The Mediterranean diet is well-known as a key ingredient in a healthy life. But researchers have been unsure why it’s so beneficial both to body and mind. The diet has widely been shown to reduce the risk for cognitive decline and Alzheimer’s disease, particularly when coupled with exercise. Now researchers are finding that its mechanism may be through the tiny blood vessels of the brain.
Researchers quizzed almost 1,000 healthy seniors about their diets over the years, and ranked them in how closely the followed the Mediterranean diet, which is high in fruits, veggies, whole grains, fish, olive oil, nuts, and beans, and low in red meat, refined grains, sugar, and high-fat dairy. A little red wine is often part of the diet, but in moderation.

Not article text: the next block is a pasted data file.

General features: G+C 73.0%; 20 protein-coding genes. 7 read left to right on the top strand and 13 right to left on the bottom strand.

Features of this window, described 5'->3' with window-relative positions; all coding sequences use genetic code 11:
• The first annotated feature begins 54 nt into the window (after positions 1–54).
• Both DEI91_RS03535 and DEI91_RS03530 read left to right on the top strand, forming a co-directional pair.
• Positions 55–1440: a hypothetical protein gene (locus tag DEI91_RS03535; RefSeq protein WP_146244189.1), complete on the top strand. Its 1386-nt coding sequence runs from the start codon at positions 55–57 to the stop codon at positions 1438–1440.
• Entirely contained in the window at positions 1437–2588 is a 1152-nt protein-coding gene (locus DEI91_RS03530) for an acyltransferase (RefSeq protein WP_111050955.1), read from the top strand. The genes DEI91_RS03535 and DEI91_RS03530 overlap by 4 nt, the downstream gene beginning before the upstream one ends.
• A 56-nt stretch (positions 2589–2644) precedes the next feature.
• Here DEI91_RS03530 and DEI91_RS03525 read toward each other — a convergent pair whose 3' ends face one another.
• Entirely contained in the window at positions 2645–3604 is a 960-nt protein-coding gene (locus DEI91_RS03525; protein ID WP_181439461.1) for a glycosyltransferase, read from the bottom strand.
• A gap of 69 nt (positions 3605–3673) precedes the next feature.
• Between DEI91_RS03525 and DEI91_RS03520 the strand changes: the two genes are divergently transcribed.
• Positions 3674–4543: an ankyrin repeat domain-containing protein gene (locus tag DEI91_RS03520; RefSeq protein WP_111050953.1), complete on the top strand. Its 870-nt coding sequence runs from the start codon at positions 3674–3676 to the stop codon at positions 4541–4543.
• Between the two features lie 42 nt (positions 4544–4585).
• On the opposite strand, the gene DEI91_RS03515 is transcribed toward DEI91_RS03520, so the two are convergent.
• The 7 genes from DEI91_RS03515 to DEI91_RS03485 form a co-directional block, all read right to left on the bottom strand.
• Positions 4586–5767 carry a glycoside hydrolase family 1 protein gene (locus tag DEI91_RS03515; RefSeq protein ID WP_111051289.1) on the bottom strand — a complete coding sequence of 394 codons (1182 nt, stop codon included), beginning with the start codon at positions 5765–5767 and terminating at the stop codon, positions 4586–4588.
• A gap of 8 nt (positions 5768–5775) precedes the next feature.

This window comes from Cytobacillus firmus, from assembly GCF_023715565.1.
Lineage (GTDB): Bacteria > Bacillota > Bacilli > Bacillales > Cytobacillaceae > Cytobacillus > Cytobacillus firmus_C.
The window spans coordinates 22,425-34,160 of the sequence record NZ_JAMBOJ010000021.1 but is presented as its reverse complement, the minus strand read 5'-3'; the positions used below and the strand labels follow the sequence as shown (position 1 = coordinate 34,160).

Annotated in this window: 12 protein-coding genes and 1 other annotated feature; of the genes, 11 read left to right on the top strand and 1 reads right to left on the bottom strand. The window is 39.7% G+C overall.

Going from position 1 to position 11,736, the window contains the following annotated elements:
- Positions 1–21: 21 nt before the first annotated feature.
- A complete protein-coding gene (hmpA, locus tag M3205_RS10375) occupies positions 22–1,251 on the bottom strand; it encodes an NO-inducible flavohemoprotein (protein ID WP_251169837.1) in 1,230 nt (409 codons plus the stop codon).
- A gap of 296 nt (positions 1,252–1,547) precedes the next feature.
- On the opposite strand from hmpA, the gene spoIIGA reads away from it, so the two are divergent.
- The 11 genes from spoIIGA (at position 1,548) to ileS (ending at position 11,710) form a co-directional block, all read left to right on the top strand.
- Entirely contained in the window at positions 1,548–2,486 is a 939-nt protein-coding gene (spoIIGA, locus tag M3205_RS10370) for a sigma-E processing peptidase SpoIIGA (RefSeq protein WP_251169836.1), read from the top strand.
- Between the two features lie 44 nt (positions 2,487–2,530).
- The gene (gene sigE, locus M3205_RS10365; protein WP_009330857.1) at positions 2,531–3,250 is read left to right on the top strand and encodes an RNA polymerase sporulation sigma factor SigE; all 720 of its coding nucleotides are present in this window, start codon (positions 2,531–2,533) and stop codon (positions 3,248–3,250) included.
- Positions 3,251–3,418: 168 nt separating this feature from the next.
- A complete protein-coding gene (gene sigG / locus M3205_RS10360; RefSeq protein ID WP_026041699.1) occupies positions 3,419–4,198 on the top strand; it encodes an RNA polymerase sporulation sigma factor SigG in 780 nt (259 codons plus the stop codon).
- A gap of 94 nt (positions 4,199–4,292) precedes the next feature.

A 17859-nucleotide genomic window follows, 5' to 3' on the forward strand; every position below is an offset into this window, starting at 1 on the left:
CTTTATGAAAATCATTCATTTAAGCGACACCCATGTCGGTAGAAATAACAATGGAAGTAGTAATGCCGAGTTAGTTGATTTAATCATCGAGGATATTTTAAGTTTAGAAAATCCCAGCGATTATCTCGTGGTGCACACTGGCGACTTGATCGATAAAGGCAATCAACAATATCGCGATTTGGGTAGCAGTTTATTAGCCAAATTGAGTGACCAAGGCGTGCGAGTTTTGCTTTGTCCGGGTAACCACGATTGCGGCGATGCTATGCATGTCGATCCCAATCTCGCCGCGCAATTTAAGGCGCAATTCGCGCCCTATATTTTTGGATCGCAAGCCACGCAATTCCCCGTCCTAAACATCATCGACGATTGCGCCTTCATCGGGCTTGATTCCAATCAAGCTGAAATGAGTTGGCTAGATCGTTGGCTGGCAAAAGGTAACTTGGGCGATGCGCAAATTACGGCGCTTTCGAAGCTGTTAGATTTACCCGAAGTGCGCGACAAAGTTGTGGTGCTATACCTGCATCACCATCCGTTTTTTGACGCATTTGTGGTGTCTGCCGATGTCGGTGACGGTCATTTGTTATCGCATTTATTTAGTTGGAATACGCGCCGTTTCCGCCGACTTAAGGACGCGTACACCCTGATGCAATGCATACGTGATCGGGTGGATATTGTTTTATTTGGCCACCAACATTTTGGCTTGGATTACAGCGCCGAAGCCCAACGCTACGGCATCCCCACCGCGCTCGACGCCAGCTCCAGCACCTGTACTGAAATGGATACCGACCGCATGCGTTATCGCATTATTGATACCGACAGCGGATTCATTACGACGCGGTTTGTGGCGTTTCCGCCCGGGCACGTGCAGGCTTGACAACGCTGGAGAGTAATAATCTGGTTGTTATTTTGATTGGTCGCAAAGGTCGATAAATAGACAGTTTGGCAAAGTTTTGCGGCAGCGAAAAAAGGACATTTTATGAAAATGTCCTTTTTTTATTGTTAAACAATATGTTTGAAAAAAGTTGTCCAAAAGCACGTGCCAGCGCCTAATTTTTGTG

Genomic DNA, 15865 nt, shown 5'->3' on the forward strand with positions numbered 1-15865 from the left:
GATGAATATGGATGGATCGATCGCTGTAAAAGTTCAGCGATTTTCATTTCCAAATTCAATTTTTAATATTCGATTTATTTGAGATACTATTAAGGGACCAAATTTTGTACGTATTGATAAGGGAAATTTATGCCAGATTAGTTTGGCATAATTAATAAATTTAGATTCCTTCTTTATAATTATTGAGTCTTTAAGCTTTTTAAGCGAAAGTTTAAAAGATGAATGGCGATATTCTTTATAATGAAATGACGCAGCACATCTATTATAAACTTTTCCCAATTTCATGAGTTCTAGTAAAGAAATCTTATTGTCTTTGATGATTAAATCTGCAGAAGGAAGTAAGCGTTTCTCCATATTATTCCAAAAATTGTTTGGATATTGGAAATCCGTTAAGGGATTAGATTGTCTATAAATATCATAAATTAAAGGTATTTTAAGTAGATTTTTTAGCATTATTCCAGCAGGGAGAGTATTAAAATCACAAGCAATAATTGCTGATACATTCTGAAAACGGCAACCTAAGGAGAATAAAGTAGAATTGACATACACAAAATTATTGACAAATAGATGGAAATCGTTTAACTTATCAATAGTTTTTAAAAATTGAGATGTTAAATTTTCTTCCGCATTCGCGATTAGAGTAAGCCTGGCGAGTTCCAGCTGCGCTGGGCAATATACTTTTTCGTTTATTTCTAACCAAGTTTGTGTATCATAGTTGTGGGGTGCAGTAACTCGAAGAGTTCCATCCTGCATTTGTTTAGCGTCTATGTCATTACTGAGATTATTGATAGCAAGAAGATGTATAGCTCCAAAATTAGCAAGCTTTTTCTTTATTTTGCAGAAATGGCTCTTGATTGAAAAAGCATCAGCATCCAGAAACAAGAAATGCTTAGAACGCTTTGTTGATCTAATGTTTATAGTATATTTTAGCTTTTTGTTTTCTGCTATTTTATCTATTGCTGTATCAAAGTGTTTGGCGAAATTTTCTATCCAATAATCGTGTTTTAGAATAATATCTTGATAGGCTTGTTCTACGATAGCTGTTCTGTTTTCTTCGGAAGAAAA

The people who stuck closely to the Mediterranean diet had less damage the brain’s blood vessels than people who followed it less closely.
Participants underwent MRI scans to determine the health of the small blood vessels that serve the brain tissue. This “white matter hyperintensity volume” is a known marker of chronic damage to the blood vessels.
One component of the diet stood out: the ratio of monosaturated fats to saturated fats the participants ate. The higher the ratio of mononunsaturated to saturated fats, the better the blood vessel health. The study points to a mechanism through which the Mediterranean diet could exert its effects. Nevertheless, there is likely more at play than monosaturated fats alone, like the amount of antioxidants or other phytochemicals consumed with the diet, or other factors. Even though researchers are still fleshing out exactly how the Mediterranean diet works, one thing we know for sure is that it works, in many areas of our health.
The study was carried out at Columbia University Medical Center, and published in the Archives of Neurology.